I prerecorded all my shows for about the first five years of my hosting The Line-Up. I don't drive. Driving is just one of those things in life, those regular rites of passage, that I just never got around to doing. After the Great Recession of 2008 when I graduated from Morehouse College with an English degree and no real understanding of how to conventionally hunt for a job, I lived with my parents far off on the Northeast side of of a car-centered city where the last bus to leave from downtown to my neighborhood departed at 8:38pm, and my mama always raised me with the credo deep into my soul, "Never wander too far from the keys." My show airs at 9pm. I pre-recorded my show for the first five years of its existence until I moved out of my parents' at the age of 28.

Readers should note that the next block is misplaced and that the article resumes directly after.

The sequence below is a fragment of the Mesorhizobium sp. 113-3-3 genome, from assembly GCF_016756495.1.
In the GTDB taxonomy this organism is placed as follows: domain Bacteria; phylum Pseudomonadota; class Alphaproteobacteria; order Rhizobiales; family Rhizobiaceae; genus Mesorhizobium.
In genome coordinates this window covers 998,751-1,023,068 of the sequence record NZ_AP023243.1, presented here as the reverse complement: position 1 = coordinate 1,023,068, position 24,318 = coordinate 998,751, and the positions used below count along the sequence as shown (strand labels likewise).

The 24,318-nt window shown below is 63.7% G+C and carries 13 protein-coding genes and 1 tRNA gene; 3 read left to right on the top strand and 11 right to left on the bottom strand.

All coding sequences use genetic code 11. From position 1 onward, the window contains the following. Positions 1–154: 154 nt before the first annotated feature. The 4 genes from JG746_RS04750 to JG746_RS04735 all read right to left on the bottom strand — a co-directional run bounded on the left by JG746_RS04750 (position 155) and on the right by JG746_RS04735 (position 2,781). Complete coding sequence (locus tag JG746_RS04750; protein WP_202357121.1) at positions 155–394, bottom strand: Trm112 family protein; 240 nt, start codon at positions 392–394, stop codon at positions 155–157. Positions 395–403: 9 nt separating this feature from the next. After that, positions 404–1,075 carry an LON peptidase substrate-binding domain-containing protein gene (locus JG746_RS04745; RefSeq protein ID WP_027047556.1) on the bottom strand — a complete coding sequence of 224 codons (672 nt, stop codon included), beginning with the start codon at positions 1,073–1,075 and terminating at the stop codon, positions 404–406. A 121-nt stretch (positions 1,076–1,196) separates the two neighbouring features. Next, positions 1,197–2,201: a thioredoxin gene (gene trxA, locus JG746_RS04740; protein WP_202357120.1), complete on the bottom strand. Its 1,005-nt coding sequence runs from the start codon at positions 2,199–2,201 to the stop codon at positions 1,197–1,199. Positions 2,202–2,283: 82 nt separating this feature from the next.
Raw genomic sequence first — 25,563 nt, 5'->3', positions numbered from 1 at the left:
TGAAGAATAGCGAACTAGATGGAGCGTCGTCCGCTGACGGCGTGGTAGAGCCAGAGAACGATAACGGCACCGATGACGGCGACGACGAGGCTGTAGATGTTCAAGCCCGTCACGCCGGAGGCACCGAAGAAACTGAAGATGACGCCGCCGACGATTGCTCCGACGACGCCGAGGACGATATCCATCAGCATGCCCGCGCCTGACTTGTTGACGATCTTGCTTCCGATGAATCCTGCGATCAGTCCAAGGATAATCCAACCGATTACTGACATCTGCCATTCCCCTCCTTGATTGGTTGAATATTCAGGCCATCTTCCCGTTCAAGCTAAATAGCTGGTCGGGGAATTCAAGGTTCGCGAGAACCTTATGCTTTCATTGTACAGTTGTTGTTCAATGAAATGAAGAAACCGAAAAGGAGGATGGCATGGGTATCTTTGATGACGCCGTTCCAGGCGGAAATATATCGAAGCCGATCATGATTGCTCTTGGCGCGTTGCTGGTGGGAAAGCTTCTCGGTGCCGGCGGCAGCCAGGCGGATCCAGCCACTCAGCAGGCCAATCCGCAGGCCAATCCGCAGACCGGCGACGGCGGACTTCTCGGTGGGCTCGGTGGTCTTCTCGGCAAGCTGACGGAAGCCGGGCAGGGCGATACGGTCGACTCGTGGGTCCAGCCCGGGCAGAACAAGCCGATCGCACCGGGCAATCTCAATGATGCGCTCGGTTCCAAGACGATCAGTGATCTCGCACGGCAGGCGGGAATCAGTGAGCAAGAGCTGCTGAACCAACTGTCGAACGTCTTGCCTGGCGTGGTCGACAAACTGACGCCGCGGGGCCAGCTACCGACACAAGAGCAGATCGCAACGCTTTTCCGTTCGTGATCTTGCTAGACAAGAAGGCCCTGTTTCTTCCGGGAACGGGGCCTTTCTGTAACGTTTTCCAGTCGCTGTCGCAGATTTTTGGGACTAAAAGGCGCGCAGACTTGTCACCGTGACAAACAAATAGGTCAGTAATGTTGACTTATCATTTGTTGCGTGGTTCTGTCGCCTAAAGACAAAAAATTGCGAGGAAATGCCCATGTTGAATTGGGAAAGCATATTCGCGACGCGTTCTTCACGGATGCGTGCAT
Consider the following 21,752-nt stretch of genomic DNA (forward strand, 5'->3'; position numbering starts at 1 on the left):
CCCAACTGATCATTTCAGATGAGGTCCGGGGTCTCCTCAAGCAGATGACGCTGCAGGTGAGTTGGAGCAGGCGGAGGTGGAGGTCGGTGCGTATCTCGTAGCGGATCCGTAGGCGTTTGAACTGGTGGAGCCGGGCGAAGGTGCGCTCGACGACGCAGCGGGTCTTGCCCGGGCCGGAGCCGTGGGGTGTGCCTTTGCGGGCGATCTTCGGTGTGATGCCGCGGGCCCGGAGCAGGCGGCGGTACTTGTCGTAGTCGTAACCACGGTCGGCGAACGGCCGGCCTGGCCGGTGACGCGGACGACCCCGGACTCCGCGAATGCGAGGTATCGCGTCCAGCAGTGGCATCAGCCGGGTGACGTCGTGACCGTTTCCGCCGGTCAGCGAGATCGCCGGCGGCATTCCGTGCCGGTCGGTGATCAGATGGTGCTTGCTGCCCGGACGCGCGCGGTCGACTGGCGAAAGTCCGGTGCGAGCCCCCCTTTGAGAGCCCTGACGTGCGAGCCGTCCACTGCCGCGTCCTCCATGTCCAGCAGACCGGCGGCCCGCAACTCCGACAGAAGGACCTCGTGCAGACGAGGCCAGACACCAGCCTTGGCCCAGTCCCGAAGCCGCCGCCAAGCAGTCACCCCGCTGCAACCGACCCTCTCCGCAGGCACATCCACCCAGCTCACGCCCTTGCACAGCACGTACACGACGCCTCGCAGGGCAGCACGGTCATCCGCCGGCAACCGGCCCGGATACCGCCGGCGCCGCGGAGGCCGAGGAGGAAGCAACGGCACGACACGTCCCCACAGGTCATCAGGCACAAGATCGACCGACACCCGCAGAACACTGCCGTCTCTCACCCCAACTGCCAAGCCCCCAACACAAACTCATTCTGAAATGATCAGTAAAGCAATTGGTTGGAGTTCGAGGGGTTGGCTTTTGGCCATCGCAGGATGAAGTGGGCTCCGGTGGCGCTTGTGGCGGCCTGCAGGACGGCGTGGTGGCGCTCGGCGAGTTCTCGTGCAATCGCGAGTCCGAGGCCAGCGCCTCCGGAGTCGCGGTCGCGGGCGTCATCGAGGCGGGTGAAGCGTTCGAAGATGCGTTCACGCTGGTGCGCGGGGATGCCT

Around the same time that I took over The Line-Up, NPR's jazz blog, run by a journalist who got largely swept aside when the internet pivoted to video, was also building up its voice to become an authority of the contemporary jazz scene. He, in an interesting turn, asked in 2009, various music writers of all assorted publications for a list of albums they would put together for someone to get into jazz, but all the albums had to have been released between the last twenty years, i.e. 1989-2009 at that time. This is directly in response to the problem of jazz-- people often associate the music with a bygone era. People associate the music with dead people or the elderly. People associate the music quickly as something to be cast aside as "something to relax to", as background music. This is always the problem of my story. For years, I would tell people that I was a jazz blogger. I felt cornered into it in conversations.